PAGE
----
Inspiring Women with Autism: Lucy Blackman

Lucy  BlackmanLucy Blackman was born in Melbourne, Australia in 1972. She was diagnosed with autism at a young age and is nonverbal, relying on facilitated communication, which she learned at the age of 14 at Melbourne’s DEAL communication centre, run by Rosemary Crossley.

In 2001, she became the first nonverbal individual with autism in Australia to publish a book, Lucy’s Story, describing her life as a person with autism. She’s written several other books, including Talking of MacBeth, a collection of short stories, and contributed to Autism and the Myth of the Person Alone.

LucyBlackmantalkingofmacbethShe is also an advocate who gives presentations on her experiences with autism and the ways that facilitated communication has changed her life. Critics of facilitated communication claim that the words are actually being produced by the facilitator, rather than from the individual with autism. She finds it interesting that people are more interested in facilitated communication, as opposed to what she actually has to say. She says,

“I find it difficult to understand why other people are more interested in the process of what I produce than the content.”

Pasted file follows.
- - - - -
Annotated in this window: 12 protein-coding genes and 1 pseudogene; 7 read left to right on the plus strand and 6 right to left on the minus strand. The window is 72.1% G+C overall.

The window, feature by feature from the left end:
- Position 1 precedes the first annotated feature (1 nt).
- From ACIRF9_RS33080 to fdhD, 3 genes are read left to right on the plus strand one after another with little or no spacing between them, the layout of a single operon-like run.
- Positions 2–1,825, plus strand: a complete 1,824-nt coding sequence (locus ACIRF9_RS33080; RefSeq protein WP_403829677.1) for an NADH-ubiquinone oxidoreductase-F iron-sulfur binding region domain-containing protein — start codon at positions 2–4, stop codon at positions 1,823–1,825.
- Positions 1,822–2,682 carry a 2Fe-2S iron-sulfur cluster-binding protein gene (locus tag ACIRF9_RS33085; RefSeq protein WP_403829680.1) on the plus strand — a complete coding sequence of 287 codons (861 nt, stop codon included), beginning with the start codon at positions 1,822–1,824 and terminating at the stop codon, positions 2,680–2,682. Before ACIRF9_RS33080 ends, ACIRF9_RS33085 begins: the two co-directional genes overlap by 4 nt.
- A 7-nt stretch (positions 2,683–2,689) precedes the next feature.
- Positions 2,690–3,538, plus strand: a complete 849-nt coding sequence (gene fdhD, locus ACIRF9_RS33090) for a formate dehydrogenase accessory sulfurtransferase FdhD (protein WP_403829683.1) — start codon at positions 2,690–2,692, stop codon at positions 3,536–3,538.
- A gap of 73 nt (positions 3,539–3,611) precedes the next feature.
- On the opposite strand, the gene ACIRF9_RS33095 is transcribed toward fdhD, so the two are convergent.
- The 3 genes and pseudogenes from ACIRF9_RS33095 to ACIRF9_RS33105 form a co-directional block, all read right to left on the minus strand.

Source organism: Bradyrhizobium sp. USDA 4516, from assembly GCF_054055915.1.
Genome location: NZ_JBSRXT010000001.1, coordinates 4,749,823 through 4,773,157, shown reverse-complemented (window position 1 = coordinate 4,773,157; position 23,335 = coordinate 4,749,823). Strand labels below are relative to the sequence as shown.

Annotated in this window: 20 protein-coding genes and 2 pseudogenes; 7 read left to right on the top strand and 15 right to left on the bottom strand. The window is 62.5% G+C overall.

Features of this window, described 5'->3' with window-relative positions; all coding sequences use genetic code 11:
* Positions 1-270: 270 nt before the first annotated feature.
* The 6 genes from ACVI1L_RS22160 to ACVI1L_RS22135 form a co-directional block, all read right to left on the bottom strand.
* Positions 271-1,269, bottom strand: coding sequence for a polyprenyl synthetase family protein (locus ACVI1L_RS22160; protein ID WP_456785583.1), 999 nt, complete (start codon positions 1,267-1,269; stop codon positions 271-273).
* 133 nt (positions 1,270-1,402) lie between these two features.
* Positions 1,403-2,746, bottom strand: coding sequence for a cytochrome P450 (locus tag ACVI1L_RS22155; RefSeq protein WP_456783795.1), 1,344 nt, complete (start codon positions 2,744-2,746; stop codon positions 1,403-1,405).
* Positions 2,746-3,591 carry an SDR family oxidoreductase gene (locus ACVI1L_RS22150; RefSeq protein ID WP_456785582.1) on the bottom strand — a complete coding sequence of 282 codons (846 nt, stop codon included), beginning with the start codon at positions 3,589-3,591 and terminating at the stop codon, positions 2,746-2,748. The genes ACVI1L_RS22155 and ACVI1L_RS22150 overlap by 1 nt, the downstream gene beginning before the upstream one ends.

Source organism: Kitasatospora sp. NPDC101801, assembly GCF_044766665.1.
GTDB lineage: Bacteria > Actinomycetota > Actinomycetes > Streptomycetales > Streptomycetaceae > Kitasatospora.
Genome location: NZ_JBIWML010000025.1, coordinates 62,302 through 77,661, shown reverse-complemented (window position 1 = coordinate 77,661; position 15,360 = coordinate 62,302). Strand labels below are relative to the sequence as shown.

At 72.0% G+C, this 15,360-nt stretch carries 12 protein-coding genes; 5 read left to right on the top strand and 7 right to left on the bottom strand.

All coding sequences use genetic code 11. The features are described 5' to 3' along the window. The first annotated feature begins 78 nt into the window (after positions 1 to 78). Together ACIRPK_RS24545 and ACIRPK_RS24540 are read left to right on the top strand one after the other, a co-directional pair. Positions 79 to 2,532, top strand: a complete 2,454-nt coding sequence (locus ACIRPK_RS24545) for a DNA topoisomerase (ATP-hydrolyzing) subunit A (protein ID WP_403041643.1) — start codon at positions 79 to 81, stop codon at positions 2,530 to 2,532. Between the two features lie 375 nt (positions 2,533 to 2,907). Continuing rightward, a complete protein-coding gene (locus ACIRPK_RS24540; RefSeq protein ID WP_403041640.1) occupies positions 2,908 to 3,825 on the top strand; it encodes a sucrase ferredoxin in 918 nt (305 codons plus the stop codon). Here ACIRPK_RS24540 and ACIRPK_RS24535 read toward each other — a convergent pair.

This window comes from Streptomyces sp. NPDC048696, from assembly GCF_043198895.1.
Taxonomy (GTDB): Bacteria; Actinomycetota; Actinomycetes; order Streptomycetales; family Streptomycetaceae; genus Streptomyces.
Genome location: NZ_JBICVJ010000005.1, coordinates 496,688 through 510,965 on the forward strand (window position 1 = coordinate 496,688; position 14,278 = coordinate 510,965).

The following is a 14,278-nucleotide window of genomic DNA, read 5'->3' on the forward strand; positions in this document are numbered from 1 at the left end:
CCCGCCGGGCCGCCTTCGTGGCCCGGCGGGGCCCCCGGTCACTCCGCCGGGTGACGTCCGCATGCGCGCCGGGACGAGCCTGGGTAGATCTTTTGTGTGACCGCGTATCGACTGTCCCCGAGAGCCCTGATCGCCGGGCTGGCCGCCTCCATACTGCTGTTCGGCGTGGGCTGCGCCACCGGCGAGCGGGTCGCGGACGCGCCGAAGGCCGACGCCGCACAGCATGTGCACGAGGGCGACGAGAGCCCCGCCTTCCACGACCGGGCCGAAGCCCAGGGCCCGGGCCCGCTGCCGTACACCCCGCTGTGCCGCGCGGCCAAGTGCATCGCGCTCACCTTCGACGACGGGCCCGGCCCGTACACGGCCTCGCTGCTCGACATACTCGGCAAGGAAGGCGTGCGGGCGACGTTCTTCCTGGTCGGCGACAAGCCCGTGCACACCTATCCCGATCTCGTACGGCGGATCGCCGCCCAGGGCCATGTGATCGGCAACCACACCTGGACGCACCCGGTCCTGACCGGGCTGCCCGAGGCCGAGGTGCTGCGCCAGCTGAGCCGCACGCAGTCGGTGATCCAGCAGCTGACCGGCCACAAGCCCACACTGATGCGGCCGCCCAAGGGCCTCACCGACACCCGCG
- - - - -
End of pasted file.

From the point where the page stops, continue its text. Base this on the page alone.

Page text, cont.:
Douglas Biklin, producer of the documentary Autism is a World, wrote the introduction to Lucy’s chapter in Autism and the Myth of the Person Alone. He says,

“In all my personal interactions with Lucy Blackman, I have found her opinionated, articulate, humorous, ever so candid, and always ready to challenge my ideas or anyone else’s. In her chapter, these qualities persist. At several points, she suggests that my questions are from a nonautistic perspective and therefore not about topics that she would herself choose to discuss; she seems to find mine annoying.

“For that matter, she questions other normate takes on autism as well. For example, she points out that if experts insist on focusing on communication impairment and social interaction as diagnostic markers for autism, then the field may fail to notice other factors that lead to these ‘pecularities.'”

Lucy shares her perspectives on The Brotherhood of the Wordless blog (http://brotherhoodofthewordless.com/our-authors/lucy-blackman/). She says,

“Lucy, child-woman. And brain on damaged brainstem, which misdirects signals from active body to intelligent mind. Yes – I am a writer and a poet – and I actually composed poetry in my soul, and then my mind, when all my language was inside me. Now I write for fun, and so I need to stand outside myself and look at who I am.”

She says,

“My most memorable experience was being aware I had language in my head – that was when I had the ability to read with meaning, and no one knew. I was really sad. I was only five.”

She goes on to say,

“The moment that I saw other people . . . using typing was extraordinary; the first time then I realised that I was not the only intelligent person without language, or speech, rather. The whole of my world changed.”

Lucy’s latest book, Carrying Autism, Feeling Language, is available at bookinhand.com.au.